In the represented embodiment, one partial beam from the infrared light source passes in a linear manner into bottle crate 8, whilst the other partial beam is deflected by a mirror means 22 to the other test point on crate 8. However, the partial beams can be deflected in some other way by known optical means. However, the present arrangement, in which all the partial beams are parallel to one another has apparatus advantages. Thus, as shown, the infrared light source 18, together with the filters 20 and the mirror means 22 could be placed adjacent to one side of crate 8 and four receivers 24 for each partial beam adjacent to the other side of crate 8 and here appropriately somewhat higher, so that despite the presence of four test points it is easy to obtain access to the apparatus from above. The infrared beams IR have the superscript CO when their wave numbers correspond to the carbonyl group band and the superscript PE when they correspond to the polyethylene band.
In accordance with the discussion relative to FIGS. 1 to 3, subscripts 1 or 2 are used for designating test beams, which are passed through the thinner test point 1 or the thicker test point 2. In this case, the thinner test point 1 is the lower side wall portion 12 which normally carries advertisements, whereas the thicker test point is either the gripping ledge 16 (in a lower area not shaded by an all-round edge) or an unshaded, upper end region of a corner pillar 10, or a not shown, e.g. flange-like upper bottom rim. The representation of FIG. 2 is suitable for all three possibilities. The actual irradiation points at test points 1 and 2 are not identical, but are so close together that it is possible to assume the same wall thicknesses. However, irradiation at substantially the same test points is possible, provided that it is possible to separately process the test beams on the carbonyl group band on the one hand and the PE band on the other.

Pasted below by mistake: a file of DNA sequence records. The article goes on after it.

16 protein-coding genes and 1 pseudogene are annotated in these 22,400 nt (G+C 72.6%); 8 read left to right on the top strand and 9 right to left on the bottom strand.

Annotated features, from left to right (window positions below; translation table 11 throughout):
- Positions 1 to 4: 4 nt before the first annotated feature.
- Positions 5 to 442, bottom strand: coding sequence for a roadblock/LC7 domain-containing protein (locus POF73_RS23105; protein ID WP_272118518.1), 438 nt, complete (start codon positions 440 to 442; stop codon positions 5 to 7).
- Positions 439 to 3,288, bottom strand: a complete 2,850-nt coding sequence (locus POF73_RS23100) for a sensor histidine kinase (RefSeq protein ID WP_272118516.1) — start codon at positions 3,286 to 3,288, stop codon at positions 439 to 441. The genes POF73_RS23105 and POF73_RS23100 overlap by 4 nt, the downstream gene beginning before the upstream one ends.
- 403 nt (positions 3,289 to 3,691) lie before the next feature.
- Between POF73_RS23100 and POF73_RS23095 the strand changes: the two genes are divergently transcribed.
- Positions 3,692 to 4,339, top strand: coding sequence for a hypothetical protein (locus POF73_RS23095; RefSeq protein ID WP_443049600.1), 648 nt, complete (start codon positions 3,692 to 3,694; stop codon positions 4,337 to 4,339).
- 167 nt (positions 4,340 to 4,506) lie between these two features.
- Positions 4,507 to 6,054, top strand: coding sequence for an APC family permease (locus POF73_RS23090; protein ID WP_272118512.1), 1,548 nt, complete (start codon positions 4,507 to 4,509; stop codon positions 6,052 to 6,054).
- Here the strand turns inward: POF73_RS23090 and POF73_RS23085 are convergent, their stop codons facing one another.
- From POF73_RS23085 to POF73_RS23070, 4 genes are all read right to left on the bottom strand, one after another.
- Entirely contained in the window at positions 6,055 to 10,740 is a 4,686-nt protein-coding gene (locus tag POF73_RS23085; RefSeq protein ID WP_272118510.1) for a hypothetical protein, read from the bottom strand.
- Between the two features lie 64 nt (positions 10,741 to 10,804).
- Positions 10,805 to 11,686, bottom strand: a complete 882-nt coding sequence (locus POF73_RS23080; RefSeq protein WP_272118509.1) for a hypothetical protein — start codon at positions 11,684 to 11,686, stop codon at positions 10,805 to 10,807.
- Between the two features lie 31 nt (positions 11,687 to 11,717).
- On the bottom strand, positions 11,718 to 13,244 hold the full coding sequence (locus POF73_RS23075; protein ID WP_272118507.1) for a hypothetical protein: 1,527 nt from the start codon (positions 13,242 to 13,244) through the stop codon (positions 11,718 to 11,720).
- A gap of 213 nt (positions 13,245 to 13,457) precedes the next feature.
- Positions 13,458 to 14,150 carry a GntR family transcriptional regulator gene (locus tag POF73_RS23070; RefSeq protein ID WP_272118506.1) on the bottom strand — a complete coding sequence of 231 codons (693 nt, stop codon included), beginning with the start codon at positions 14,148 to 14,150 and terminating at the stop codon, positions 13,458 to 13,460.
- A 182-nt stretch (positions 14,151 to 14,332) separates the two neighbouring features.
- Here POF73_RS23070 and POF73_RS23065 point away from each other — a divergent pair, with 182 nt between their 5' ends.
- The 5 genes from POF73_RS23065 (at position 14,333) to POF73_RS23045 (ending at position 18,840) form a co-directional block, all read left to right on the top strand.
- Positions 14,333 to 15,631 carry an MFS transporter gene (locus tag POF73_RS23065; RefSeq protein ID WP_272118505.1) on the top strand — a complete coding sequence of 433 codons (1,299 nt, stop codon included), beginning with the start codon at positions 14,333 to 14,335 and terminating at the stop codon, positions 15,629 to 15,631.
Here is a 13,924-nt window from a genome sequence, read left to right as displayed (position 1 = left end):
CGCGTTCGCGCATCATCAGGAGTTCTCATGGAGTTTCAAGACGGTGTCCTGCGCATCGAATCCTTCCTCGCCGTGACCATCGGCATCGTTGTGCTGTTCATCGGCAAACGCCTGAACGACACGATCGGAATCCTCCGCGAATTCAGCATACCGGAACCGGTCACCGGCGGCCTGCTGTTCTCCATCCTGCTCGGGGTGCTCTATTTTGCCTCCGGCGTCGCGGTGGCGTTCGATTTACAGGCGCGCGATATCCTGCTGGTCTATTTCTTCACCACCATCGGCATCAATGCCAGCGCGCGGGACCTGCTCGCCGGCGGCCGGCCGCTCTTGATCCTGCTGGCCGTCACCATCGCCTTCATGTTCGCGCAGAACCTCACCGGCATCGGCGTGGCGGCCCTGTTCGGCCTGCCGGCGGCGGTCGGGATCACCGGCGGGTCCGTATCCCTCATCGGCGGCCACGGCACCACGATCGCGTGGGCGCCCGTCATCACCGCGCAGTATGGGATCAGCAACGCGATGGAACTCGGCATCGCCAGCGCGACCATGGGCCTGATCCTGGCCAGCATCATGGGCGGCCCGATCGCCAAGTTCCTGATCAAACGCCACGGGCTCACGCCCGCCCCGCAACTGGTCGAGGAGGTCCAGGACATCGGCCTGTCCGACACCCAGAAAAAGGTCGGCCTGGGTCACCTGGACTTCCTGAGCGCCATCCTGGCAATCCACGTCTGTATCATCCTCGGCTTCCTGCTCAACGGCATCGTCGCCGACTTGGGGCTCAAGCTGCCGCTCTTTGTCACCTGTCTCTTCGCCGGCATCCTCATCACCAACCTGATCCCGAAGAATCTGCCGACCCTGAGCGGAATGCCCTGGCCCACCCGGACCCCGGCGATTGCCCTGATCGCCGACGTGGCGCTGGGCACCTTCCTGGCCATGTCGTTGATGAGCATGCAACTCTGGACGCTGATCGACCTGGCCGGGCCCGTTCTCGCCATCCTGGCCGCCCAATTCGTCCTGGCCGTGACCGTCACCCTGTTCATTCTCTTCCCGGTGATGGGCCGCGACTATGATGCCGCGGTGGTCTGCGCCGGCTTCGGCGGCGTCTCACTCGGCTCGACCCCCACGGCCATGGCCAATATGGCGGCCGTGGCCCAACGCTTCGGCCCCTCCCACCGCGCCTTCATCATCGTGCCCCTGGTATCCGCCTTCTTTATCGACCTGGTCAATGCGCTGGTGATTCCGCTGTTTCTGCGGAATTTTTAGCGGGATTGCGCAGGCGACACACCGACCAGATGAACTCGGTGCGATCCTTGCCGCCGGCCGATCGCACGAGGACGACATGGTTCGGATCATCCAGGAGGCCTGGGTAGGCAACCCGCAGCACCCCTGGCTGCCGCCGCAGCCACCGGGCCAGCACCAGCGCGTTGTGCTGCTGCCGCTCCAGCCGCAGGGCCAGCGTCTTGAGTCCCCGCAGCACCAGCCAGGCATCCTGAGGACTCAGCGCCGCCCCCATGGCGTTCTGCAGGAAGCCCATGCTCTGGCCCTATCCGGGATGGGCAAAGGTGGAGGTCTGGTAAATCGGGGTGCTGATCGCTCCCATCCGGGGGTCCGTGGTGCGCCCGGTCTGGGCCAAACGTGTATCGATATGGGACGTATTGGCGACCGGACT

In the present embodiment, the test beams reach the test point 1 through a lower side wall portion 2 and then leave the bottle crate through the opposite grip opening 14, so that there is only a single irradiation of the wall. The test beams at test point 2, following irradiation of the first wall, pass directly upwards over the bottle crate 8, so that they do not reach the opposite crate wall. As a result of this irradiation of only a single crate wall, the test beams slope from bottom to top. However, it is appropriately possible to modify the optical path in such a way that in each case two facing walls are simultaneously irradiated by the same test beam IR. This can e.g. lead to a horizontal, parallel optical path. However, the parallelism of the beams is not a functional requirement and is merely appropriate in some cases for apparatus simplicity purposes.